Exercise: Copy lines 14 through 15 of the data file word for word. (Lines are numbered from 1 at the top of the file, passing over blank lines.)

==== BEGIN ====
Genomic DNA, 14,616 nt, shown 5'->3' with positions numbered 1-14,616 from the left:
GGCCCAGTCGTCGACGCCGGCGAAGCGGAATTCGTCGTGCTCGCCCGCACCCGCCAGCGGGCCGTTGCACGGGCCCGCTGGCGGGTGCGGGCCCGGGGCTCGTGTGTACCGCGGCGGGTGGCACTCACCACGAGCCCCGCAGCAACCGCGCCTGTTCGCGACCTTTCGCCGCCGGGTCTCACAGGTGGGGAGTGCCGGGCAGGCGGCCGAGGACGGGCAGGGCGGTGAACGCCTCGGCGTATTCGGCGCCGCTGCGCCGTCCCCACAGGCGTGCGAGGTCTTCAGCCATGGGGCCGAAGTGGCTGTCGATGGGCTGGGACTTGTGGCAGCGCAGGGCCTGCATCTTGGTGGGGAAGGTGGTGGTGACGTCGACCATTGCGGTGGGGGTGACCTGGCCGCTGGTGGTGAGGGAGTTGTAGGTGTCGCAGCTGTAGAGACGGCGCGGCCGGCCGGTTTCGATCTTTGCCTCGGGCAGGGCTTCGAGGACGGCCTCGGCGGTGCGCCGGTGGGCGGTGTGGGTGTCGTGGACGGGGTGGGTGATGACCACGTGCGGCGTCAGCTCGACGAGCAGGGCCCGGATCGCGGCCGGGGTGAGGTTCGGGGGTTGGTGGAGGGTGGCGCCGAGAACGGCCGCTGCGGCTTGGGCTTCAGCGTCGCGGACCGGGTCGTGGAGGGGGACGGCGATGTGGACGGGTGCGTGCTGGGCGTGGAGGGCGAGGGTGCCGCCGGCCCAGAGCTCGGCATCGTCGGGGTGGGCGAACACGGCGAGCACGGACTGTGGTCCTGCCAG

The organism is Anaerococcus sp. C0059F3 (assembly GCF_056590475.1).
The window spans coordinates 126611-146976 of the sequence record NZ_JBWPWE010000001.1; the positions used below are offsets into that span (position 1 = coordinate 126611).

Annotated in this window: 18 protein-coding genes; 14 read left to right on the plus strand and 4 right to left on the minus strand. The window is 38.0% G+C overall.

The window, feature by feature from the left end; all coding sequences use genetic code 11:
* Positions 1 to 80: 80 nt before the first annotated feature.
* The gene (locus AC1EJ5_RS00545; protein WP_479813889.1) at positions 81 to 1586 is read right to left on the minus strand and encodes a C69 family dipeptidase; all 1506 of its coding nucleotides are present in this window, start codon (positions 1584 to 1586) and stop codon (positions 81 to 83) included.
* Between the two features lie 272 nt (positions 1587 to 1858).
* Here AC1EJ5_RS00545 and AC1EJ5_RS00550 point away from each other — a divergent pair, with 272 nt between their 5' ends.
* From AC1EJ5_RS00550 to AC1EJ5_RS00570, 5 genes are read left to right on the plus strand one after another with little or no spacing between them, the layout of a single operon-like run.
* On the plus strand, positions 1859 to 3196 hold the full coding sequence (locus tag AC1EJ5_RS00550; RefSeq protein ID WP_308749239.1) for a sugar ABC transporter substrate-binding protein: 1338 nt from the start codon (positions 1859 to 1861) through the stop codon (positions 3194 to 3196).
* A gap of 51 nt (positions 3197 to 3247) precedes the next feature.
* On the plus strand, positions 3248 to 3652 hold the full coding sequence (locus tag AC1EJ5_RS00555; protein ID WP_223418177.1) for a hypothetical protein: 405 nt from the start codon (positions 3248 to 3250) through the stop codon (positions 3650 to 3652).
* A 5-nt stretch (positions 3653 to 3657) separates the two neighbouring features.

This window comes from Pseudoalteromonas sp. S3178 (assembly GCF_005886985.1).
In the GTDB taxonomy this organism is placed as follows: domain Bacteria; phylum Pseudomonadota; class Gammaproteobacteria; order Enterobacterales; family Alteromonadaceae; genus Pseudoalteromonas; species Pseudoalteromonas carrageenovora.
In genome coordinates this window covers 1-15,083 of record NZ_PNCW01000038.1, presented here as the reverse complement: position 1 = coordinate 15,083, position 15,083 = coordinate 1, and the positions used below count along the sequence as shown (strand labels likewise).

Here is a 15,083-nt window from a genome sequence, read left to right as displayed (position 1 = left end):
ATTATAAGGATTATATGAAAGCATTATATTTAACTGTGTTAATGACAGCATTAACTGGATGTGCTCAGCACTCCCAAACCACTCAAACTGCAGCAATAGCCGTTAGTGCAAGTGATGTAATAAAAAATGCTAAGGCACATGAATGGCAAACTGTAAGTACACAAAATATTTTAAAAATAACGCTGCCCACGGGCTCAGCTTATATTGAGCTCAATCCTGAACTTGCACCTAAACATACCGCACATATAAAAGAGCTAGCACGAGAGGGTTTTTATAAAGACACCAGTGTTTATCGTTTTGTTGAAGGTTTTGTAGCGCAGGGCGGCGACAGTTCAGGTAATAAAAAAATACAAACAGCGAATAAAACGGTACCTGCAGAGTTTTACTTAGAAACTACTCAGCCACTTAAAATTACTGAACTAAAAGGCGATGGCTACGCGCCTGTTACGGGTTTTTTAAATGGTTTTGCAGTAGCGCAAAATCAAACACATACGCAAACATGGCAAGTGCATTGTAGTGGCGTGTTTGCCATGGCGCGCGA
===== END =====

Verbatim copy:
* On the plus strand, positions 3248 to 3652 hold the full coding sequence (locus tag AC1EJ5_RS00555; protein ID WP_223418177.1) for a hypothetical protein: 405 nt from the start codon (positions 3248 to 3250) through the stop codon (positions 3650 to 3652).
* A 5-nt stretch (positions 3653 to 3657) separates the two neighbouring features.